Since the synopsis specifies a record you would listen to at the very same time as opening your book, that narrows it down a bit. I’ve got a load of favourite albums I could bang on and on about, but not necessarily as many I’d choose to go with a cosy armchair and a juicy chunk of mid-20th-century apocalyptic science fiction. Ordinarily, my go-to inner peace LP is Songs Of Love And Hate by Leonard Cohen – Nothing reflects upon the dark night of the soul better than this utter masterpiece.

But, for the purposes of this evening’s listening, I’m going to set a different tone. Something otherworldly and distorted, to reflect the nightmarish landscape that Day Of The Triffids invokes. Equally, a record riddled with the seething paranoia of the Cold War world, a record that anticipates the decline and fall of society dreamt up the literature of the age. Also something immersive – a record that blocks out the real world from start to finish – one long coherent body of work. For this, I’d choose Funhouse by The Stooges.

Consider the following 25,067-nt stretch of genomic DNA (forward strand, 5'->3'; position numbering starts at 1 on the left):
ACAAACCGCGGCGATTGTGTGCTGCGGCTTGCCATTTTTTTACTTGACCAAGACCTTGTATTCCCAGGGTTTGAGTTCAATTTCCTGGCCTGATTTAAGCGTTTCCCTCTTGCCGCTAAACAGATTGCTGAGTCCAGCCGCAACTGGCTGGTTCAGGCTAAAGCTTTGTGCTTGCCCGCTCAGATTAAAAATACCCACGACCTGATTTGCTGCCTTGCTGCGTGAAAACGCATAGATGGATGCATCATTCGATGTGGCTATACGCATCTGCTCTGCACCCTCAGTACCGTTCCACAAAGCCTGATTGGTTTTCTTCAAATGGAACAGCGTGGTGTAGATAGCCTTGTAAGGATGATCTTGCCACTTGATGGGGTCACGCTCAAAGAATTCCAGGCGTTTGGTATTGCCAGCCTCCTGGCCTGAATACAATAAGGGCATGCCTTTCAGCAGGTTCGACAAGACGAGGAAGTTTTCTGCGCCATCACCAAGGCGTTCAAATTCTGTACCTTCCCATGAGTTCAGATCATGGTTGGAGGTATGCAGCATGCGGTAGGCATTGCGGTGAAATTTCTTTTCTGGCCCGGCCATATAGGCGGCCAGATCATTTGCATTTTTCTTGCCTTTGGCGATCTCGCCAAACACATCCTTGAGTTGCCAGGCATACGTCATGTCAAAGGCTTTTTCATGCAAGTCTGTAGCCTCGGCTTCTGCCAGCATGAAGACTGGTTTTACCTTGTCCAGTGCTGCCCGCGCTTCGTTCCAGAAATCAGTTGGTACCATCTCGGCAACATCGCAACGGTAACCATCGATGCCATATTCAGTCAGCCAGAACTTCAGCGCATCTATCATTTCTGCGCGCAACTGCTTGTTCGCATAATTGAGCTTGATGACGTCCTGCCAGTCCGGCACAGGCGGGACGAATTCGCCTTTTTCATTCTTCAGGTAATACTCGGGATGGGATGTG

As well as this, The Stooges are an important band for Terminal Gods, representing a musical eye opener for all us. They embody the shared history of all the various Goth, Punk, Garage and Glam records that each band member grew up with. If I was talking on behalf of TG’s music, I’d probably be more likely to reference Raw Power – which has been more heavily mined for inspiration than its predecessors – but when I’m taking a personal time out with my favourite drink, it’s Funhouse all the way.



I saw The Mission for the first time on the Lighting The Candles tour when I was 15 years old. Wayne Hussey chucked his bottle of “wine” into the audience and, as the youngest person in the vicinity, much of it got poured straight down my neck. It turned out the bottle had actually been filled with Vodka and Cranberry. It’s been my favourite drink on a night out ever since.

On the other hand, at home with a book it’s a cup of tea every time. We keep builders tea in the house as standard, but as a treat I sometimes like to buy in a box of posh Twining’s tea – usually Assam. My partner and I drink a lot of green tea as well. Japanese rice infused green tea leaves were a recent success story in that department.